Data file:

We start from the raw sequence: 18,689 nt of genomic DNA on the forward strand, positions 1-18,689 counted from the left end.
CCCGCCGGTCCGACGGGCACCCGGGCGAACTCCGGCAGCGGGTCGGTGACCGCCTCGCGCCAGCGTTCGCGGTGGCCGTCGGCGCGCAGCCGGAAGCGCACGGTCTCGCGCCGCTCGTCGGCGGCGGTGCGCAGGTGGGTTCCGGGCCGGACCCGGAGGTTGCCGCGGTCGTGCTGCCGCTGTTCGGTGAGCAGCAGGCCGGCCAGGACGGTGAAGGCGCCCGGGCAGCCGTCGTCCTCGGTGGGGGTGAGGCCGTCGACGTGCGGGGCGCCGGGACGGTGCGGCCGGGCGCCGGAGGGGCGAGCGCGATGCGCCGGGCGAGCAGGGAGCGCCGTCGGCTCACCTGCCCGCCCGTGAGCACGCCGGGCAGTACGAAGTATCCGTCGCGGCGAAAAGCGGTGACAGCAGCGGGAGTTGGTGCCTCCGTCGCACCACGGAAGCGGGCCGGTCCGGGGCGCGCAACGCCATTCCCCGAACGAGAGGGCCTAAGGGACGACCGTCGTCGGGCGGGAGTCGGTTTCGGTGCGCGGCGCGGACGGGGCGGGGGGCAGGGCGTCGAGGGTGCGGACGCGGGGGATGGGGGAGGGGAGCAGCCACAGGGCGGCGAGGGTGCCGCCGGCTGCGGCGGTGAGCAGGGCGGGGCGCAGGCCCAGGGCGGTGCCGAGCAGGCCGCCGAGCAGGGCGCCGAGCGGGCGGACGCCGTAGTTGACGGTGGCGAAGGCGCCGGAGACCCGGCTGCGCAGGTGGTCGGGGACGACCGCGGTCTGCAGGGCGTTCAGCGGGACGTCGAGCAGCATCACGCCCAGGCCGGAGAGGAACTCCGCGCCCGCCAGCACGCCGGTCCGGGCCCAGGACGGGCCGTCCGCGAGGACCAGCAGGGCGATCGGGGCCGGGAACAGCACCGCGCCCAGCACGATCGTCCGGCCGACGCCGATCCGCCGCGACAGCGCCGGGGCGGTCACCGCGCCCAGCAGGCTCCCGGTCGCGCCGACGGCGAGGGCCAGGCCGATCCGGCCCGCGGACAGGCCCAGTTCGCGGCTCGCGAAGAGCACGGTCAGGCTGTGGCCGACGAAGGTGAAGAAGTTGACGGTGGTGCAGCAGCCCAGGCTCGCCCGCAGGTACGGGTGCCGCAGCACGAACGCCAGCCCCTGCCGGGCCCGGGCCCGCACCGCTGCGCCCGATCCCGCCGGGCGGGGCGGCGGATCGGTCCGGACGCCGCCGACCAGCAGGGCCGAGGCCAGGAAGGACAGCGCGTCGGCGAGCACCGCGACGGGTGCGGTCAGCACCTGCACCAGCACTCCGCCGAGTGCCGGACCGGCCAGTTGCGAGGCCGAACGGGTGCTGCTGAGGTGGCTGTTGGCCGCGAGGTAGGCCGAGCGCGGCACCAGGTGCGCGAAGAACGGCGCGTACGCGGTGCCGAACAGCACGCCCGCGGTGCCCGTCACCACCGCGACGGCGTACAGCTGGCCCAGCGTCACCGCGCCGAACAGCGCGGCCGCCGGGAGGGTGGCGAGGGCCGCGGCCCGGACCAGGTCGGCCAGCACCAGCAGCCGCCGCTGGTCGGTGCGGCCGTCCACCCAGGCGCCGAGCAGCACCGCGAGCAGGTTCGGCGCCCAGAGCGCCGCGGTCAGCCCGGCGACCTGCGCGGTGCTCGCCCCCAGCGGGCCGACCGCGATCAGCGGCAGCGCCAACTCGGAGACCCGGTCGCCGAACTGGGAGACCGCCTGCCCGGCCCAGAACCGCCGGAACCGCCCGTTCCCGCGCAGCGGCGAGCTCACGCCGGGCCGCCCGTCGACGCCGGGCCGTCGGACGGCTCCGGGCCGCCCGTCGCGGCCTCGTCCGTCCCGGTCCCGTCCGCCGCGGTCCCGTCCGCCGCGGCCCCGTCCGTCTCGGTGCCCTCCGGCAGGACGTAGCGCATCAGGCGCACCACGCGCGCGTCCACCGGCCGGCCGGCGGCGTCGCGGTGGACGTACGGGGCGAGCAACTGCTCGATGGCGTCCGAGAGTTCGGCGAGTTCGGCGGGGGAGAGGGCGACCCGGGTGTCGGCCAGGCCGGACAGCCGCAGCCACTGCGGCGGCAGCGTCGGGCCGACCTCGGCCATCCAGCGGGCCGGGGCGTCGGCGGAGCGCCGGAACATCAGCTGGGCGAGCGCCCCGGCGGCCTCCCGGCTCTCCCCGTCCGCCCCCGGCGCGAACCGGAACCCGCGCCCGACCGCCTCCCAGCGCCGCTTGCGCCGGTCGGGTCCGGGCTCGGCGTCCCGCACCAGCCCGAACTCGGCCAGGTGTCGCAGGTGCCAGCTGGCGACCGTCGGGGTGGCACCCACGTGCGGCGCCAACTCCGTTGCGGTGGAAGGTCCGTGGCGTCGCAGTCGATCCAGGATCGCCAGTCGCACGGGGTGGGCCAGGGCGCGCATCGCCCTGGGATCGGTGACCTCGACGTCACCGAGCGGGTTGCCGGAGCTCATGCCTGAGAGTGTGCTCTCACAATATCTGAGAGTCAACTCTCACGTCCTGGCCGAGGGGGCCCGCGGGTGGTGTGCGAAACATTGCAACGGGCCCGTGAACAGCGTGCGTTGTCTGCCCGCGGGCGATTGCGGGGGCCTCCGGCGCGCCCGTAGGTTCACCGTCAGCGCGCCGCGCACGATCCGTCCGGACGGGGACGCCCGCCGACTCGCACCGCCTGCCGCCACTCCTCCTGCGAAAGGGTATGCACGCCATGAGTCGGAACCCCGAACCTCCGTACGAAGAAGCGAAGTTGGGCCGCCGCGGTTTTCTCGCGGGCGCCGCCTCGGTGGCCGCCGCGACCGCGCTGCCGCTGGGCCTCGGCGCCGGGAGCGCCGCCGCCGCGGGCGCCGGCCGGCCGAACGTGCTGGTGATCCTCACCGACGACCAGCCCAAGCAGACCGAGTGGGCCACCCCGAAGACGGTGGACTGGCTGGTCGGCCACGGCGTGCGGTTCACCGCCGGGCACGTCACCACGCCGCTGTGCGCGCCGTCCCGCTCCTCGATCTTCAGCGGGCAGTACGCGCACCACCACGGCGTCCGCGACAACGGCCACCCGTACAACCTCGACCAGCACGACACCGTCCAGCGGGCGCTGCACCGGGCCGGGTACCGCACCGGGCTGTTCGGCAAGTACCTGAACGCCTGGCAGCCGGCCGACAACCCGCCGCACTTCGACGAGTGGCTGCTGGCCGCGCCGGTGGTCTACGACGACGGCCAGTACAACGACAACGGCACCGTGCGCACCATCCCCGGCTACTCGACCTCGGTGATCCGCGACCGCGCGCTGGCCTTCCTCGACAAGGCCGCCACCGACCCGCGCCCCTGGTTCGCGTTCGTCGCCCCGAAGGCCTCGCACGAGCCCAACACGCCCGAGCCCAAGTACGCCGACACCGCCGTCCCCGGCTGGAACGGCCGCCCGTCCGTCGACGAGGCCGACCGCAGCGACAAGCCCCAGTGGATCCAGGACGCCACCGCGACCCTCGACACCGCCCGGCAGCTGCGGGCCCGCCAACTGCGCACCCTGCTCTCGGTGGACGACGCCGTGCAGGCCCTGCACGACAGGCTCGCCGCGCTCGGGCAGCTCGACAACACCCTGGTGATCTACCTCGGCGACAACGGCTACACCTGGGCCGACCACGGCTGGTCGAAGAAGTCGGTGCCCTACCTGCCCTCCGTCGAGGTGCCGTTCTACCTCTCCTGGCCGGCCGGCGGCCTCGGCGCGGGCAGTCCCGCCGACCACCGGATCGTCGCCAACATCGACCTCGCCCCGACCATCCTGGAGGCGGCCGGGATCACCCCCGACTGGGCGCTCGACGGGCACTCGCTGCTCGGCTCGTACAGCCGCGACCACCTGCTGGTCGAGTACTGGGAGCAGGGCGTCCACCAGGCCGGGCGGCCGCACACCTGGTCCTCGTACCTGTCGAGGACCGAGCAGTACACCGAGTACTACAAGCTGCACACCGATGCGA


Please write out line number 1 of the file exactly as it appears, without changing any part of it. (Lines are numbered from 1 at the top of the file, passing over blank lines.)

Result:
We start from the raw sequence: 18,689 nt of genomic DNA on the forward strand, positions 1-18,689 counted from the left end.